When Nothing Was Something
Adam, Jay and I played ping-pong on the upper deck of an ocean liner cruising on the Alaskan Inside. The night was spectacular. Though it was ten PM, the multi-colored twilit sky gave adequate illumination for our game, the sea reflected the sky, and distant hills of pine forest slid by.
Family vacations then were a novelty, a rare period of recovery. This one was especially precious because our family was recovering from Mary’s diagnosis and treatment of breast cancer just a few months before.
Adam was losing at ping-pong. “I’m see two balls,” he said. “I don’t know which one to hit.”
Brain tumor jumped to my consciousness. I had seen dozens of patients with brain tumors whose initial symptom was double vision. But then I quieted my alarm. People get double vision for other reasons, I told myself. And I’m not his doctor; I’m his father. Let his pediatrician take care of it.
It’s probably nothing, I thought to myself.
A week later his pediatrician examined him. He said, “It’s probably nothing, but I’d like him to see an ophthalmologist.”
A few days later the ophthalmologist said, “It’s probably nothing, but I’d like him to see a neuro-ophthalmologist.”
At this point, I no longer thought it was nothing. I scheduled an MRI scan on my own son. The neuro-ophthalmologist found that Adam had an eye condition that always points to a tumor in the pineal region of the brain. A few hours later the MRI confirmed his suspicion.
I suppose it’s possible to have a child with cancer and not pray. Perhaps there are those so convinced of their atheism, or so lost along their way, or so unattached from their child that the impulse doesn’t come. But I suspect those are the rare exceptions. Even those with the thinnest belief in an almighty benevolent power are driven to their knees when their child’s life is at risk.
So I prayed. And Mary prayed, Adam prayed, and the whole family prayed together. Then I sought out the best medical care possible.
If you’ve followed this website, particularly Adam’s posts, you will know that the subsequent road was hard. Many things were lost never to be re-gained. Some dreams folded up and died along the way.
But Adam survived and is cancer free twenty-six years later. This week Adam and I are hiking together in the Smoky Mountains, one way we have of celebrating life and health.
So here is a question I have kept to myself for a quarter century. Did Adam survive as an answer to prayer? Or did Adam survive because of good medical care? The person of faith in me says that my prayer was answered; the doctor in me says that surgery, radiation, and drug treatment cured him.
Both, I want to answer. I have faith that God is real and He heard and answered our prayers. And I have faith that medicine and surgery prolonged Adam’s life.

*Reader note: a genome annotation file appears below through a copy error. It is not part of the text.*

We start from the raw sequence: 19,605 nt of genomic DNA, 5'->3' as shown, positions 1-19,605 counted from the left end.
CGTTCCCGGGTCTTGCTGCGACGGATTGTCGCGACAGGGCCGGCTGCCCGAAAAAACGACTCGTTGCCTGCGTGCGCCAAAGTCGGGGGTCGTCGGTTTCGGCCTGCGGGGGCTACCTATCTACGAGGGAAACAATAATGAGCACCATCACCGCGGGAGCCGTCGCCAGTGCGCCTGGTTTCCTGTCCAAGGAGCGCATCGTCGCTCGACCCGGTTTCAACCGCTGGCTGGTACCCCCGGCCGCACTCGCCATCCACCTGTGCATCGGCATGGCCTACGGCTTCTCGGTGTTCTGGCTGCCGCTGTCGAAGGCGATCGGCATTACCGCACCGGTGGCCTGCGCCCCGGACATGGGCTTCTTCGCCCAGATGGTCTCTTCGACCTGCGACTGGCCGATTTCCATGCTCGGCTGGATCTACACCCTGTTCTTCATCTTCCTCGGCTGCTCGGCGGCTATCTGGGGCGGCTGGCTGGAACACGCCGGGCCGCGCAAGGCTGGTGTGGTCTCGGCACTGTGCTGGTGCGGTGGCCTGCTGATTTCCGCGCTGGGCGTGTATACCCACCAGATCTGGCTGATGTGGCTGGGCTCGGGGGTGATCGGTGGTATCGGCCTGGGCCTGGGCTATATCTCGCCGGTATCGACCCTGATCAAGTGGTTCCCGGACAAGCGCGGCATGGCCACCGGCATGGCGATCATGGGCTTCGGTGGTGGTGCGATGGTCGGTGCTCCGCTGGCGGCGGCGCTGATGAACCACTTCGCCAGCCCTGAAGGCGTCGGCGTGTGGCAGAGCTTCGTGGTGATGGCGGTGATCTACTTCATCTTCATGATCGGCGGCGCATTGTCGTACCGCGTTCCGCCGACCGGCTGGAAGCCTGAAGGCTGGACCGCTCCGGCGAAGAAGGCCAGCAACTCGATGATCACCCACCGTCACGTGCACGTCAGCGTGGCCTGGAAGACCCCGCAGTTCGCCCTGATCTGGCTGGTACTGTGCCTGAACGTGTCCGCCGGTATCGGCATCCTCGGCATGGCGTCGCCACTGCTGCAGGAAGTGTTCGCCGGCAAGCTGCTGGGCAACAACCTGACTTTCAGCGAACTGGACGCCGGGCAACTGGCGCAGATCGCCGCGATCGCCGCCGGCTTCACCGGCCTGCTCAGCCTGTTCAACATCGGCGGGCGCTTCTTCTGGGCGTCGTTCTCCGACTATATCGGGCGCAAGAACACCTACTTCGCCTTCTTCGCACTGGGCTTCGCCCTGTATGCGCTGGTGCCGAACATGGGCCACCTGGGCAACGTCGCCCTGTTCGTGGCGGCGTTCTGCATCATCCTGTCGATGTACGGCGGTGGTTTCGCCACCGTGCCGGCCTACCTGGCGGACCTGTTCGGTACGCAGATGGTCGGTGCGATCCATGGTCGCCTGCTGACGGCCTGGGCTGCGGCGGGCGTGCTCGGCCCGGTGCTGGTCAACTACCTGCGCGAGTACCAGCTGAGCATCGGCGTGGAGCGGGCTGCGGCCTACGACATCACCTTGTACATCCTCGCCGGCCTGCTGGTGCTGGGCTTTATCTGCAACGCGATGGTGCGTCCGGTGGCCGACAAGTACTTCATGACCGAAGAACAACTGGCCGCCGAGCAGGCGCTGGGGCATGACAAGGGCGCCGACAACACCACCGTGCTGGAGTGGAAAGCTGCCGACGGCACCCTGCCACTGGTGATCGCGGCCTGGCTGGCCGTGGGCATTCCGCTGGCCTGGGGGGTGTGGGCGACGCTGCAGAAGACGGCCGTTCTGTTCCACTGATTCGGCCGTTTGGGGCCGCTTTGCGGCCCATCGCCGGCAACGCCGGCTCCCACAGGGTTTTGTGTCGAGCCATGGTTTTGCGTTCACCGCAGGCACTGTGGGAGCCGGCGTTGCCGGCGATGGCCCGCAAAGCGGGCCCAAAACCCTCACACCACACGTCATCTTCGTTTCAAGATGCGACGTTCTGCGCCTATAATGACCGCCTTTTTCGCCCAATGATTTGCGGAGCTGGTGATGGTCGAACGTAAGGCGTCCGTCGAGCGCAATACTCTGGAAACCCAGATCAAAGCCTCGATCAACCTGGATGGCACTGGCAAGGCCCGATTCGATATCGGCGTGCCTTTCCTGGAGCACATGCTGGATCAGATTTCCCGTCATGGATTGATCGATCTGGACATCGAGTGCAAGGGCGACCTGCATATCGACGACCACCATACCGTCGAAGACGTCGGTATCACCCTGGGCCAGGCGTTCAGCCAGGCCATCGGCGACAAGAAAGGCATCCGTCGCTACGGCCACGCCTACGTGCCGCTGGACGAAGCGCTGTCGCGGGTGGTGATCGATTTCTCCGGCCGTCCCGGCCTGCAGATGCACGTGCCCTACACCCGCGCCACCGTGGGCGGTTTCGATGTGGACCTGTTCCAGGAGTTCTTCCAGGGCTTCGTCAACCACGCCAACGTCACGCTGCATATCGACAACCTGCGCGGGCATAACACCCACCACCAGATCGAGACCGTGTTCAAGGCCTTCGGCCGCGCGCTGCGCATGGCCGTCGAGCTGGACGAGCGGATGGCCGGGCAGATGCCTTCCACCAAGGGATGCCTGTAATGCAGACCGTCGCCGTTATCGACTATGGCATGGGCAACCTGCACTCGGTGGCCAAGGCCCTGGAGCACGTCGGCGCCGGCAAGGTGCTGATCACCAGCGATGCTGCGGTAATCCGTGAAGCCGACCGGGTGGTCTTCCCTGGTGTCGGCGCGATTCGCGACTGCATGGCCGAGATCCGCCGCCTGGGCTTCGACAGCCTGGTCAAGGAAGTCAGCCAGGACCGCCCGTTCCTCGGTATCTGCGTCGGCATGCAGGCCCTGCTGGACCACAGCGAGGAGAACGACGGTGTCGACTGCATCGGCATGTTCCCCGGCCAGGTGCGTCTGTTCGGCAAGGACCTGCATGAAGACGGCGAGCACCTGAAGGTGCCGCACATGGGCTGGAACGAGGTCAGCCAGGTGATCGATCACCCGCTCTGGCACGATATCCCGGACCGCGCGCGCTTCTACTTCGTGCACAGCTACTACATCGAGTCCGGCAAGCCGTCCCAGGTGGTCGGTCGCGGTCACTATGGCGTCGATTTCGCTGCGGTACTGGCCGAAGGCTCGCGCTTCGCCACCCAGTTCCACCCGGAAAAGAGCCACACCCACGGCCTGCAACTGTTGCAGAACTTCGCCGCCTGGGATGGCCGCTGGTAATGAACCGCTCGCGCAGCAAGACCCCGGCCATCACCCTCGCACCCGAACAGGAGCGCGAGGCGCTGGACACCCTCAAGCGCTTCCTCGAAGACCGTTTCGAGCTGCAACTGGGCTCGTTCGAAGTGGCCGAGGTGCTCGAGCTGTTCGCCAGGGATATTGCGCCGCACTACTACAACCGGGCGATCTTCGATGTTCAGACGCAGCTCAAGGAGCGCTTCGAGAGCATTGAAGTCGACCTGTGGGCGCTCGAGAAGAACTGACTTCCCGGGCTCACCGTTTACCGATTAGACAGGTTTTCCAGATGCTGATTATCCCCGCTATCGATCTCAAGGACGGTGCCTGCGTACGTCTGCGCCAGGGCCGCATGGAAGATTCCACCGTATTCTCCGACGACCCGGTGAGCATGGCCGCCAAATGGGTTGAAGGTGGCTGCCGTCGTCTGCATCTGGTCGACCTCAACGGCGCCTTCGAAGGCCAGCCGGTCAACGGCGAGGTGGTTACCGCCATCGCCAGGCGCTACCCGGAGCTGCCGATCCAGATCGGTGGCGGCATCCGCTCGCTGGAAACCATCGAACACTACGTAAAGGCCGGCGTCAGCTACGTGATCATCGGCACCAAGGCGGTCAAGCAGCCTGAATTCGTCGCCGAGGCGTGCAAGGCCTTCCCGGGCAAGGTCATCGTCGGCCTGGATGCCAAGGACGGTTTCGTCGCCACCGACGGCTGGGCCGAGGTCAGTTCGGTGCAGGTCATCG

But is it true? Before neurosurgery and radiation therapy, parents prayed for their children with brain tumors, and they died. I have personally treated a teen-ager with a similar tumor who had no family, nor apparent faith, and he lived. The medical care seems to be the most critical element, at least to my worldly eyes.
Then again, I prayed to the Almighty, the creator of the universe, and He granted my request. Should I say now that the prayer had nothing to do with the outcome? That the radiation would have cured him anyway?
When Nothing Was Nothing
A few months ago, my daughter, Brieanna, called. She had developed a lump in her armpit.
It’s probably nothing, I said. She was nursing her second baby; maybe the lump had something to do with that. Small cuts or infections in the arm could cause a swollen lymph node. Or a viral infection could do the same.
Two weeks went by and the lump increased in size. She had no symptoms or evidence of breast feeding problems, injuries or infections. It’s probably nothing, I told myself. But I wasn’t so sure. This is how lymphomas start. A nightmare scenario played itself out in my mind: my grown daughter with cancer, her two little boys needing her, her devastated husband. Such scenarios are easy to imagine after your wife and another of your children have been diagnosed with cancer.
So Mary and I prayed for healing. Brieanna scheduled a doctor visit and an ultrasound of the swollen node. On the morning of the the ultrasound the lump unexpectedly disappeared.
“What do you think?” Mary asked me. I still have a small amount of credibility when it comes to family medical matters.
The residual doctor part of my brain thought, unrecognized breast infection or cuticle infection or a virus. Probably nothing.
Then I caught myself. When I pray for something and get it, I am sometimes quick to forget the prayer and ascribe the good fortune to natural or manmade causes. Something wonderful had just happened. I should not be so quick with an explanation; I should be quick with grateful praise. The appropriate response is Thank you, Jesus.
“It was probably nothing,” I told Mary. “Or a miracle.”